Nobody likes to get sued. It can be an expensive and soul-draining proposition, even if you win. Under the so-called “American Rule,” litigants are responsible for paying their own legal fees, regardless of which party wins the case. Obviously, this system engenders some abuse, as crafty, litigious plaintiffs can file frivolous lawsuits knowing that–at the very least–they will cause the defendant to incur large sums of attorneys’ fees. As a defendant in American litigation, a victory at trial merely means you don’t have to pay the plaintiff any money. But you do you have to pay your own attorneys for their time and effort. So even a “win” is often viewed as a net loss in financial terms. One common way to turn the tables on plaintiffs is to file a counterclaim. Assuming the counterclaim itself isn’t completely groundless, it can put the parties on equal footing: if both parties have claims against the other, then both parties have something to lose beyond mere legal fees. Now, even the plaintiff can be liable for a money judgment.
If you file a counterclaim, however, you better mean it. The court may not allow you to withdraw it later if you decide your claims should have been brought as a separate action in a different jurisdiction. If the case has progressed to the point where trial is imminent, you may be forced to litigate the claim or lose it forever.
The rule at issue is Federal Rule of Civil Procedure 41(a)(2). That’s the rule that allows a claimant to withdraw a claim “without prejudice,” and it requires the approval of the judge. The judge has complete discretion under the Rule to allow or disallow dismissal on whatever terms the judge deems proper, but case law offers some guidance on what factors the court should consider.
When considering a defendant’s motion to voluntarily dismiss its own counterclaim without prejudice (leaving the defendant the option of renewing the claims in a different forum), federal courts in Virginia focus on the interests of the other party (the plaintiff). Courts consider the following factors:
- the opposing party’s effort and expense in preparing for trial;
- excessive delay or lack of diligence on behalf of the movant;
- insufficient explanation of the need for dismissal; and
- the present state of litigation, i.e., whether a motion for summary judgment is pending.
(See Teck Gen. P’ship v. Crown Cent. Petroleum Corp., 28 F. Supp. 2d 989 (E.D. Va. 1998)).
As always on this blog, I like to provide examples. So take a look at Steves and Sons, Inc. v. Jeld-Wen, Inc., decided a few weeks ago in the Richmond Division of the Eastern District of Virginia.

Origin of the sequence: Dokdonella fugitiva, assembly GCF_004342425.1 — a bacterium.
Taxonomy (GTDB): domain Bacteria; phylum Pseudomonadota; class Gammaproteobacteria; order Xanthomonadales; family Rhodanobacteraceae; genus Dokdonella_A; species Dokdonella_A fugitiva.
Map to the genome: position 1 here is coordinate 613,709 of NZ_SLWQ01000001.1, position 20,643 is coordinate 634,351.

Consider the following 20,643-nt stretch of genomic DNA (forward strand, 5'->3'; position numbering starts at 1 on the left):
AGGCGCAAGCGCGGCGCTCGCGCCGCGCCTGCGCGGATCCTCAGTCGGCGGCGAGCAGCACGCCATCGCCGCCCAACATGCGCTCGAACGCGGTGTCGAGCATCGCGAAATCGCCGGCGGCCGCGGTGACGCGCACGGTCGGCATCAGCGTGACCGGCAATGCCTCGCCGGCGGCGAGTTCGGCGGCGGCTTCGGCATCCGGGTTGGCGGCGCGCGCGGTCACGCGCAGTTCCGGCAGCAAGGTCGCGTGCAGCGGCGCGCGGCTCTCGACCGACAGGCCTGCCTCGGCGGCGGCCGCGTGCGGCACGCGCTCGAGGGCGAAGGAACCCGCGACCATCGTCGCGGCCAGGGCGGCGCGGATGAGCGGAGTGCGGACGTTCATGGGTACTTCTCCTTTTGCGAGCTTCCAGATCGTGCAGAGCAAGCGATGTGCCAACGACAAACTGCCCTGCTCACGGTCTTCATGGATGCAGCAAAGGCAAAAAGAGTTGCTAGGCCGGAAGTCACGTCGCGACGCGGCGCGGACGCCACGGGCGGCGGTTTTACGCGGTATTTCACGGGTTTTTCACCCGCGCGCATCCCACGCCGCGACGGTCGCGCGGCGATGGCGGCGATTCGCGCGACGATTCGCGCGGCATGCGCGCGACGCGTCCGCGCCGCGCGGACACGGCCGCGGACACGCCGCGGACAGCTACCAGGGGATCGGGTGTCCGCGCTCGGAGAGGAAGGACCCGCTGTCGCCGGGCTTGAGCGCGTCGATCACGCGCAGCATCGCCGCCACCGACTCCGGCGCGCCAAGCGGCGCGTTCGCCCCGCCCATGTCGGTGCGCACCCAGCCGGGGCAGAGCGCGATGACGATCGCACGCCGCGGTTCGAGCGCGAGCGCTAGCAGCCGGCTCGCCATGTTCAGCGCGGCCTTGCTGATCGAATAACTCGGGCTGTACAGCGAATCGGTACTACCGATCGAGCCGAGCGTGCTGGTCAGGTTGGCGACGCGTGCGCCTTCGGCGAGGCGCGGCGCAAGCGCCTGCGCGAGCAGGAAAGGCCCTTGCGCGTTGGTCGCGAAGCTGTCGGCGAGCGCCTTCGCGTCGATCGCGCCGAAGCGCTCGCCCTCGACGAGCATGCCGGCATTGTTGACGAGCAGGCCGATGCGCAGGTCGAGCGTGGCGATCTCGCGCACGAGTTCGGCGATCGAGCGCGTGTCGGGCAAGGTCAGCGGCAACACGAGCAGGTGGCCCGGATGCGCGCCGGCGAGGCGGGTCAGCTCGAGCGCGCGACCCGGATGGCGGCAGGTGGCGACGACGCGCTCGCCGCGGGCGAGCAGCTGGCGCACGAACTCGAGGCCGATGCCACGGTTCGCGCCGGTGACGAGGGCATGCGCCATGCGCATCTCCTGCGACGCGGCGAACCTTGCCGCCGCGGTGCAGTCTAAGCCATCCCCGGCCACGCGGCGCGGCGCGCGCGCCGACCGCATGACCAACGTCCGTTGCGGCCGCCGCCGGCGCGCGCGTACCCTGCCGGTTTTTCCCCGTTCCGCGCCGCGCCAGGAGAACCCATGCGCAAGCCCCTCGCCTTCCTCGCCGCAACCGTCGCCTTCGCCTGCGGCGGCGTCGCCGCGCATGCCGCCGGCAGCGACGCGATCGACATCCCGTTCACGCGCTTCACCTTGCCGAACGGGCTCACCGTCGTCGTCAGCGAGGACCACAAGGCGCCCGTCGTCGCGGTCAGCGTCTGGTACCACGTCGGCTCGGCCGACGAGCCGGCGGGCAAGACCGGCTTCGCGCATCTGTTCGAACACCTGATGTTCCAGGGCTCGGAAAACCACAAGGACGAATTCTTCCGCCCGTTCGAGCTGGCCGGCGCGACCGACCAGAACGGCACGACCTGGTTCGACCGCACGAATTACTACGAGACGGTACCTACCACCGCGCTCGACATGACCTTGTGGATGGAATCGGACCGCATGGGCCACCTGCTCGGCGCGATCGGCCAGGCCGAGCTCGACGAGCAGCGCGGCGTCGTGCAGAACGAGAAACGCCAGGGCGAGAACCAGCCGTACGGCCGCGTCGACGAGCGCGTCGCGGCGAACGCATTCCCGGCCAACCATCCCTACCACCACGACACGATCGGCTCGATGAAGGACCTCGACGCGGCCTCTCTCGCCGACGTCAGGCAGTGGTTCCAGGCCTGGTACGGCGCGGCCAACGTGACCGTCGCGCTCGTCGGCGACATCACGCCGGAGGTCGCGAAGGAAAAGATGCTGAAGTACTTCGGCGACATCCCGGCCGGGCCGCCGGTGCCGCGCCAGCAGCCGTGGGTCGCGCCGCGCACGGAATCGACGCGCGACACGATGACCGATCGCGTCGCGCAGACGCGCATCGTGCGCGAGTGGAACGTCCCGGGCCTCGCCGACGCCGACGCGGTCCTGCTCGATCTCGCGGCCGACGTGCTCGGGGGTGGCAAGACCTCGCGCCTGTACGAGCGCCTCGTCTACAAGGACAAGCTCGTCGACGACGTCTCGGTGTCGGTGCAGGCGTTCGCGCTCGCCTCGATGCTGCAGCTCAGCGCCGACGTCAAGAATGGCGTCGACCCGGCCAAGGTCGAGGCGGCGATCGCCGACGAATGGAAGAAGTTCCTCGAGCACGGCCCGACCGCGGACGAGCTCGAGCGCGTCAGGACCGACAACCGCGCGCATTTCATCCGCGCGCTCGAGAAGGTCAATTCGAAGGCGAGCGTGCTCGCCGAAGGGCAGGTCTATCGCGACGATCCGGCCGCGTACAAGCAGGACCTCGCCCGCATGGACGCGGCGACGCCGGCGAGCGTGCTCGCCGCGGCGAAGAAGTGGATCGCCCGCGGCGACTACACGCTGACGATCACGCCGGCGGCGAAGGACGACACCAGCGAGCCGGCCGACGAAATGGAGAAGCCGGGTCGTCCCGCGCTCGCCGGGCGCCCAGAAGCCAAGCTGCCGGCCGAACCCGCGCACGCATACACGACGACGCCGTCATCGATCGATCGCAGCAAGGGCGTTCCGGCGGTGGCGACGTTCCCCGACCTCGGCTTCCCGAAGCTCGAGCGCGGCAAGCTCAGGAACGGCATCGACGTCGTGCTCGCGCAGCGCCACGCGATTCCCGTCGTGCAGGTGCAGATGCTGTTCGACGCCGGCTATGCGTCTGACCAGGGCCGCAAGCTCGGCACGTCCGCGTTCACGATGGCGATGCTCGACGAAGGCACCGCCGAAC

In June 2016, Steves and Sons sued Jeld-Wen for a number of claims, including breach of contract, breach of warranty, and violation of Section 7 of the Clayton Act (an antitrust claim). After an extensive discovery process, Jeld-Wen sought to add a counterclaim, telling the court that it had uncovered evidence of trade-secret misappropriation during discovery. Jeld-Wen asked the court to allow it to assert claims for misappropriation of trade secrets, violation of the Defend Trade Secrets Act, conspiracy to steal trade secrets, and other claims. Steves main argument against allowing the late counterclaim was that the claims should be litigated in Texas, not Virginia. Jeld-Wen argued “zealously” for prosecution of the claims here in Virginia, and the court decided to allow it. It ordered separate trials, however, for the antitrust claims and the trade-secret counterclaims.
Shortly thereafter, Jeld-Wen filed a separate action in Texas state court, asserting its trade secret claims in that forum, despite its earlier expressed opposition to doing that. It then moved to voluntarily dismiss its counterclaims in the Virginia proceeding. Considering all of the above, as analyzing the facts in light of the four factors outlined in the Teck case, the court said no.
First, the party opposing dismissal had already incurred considerable expense and effort in preparing for trial of both its claims and the counterclaims. Extensive discovery had been completed and all depositions had been taken.
Second, the court found that Jeld-Wen was guilty of excessive delay: “Jeld-Wen sat by idly and did nothing to initiate the Texas case until September 2017, after it had suffered a number of adverse rulings and after almost all the discovery for the trade secrets counterclaims had been completed.”
Third, the court found Jeld-Wen’s explanation of its supposed need for dismissal “disingenuous given its earlier arguments in the case, when it rejected Steves’ invitation to have the counterclaims brought separately in Texas.” Jeld-Wen argued that Texas courts are better suited to made decisions arising under Texas law, but the Virginia judge was unconvinced, noting that the law was straightforward and did not require any particular expertise in Texas law. The court also noted that “it is well-settled that a party cannot seek a voluntary dismissal with the hope of avoiding rulings that have been adverse to it in a pending case.”
Finally, the court examined the present state of litigation. This factor went hand-in-hand with the first; the parties had incurred a great deal of expense in the litigation because it had already progressed almost all the way to trial. Fact discovery was complete, summary judgment proceedings had been scheduled, and trial was imminent. To allow Jeld-Wen to drop its counterclaims and bring them in Texas instead would delay by several months the trial on those claims, resulting in prejudice to Steves.
So the lesson here is: if you decide to file a complaint or a counterclaim in federal court in Virginia, be prepared to go all the way. The court might not allow you to change your mind at a later date.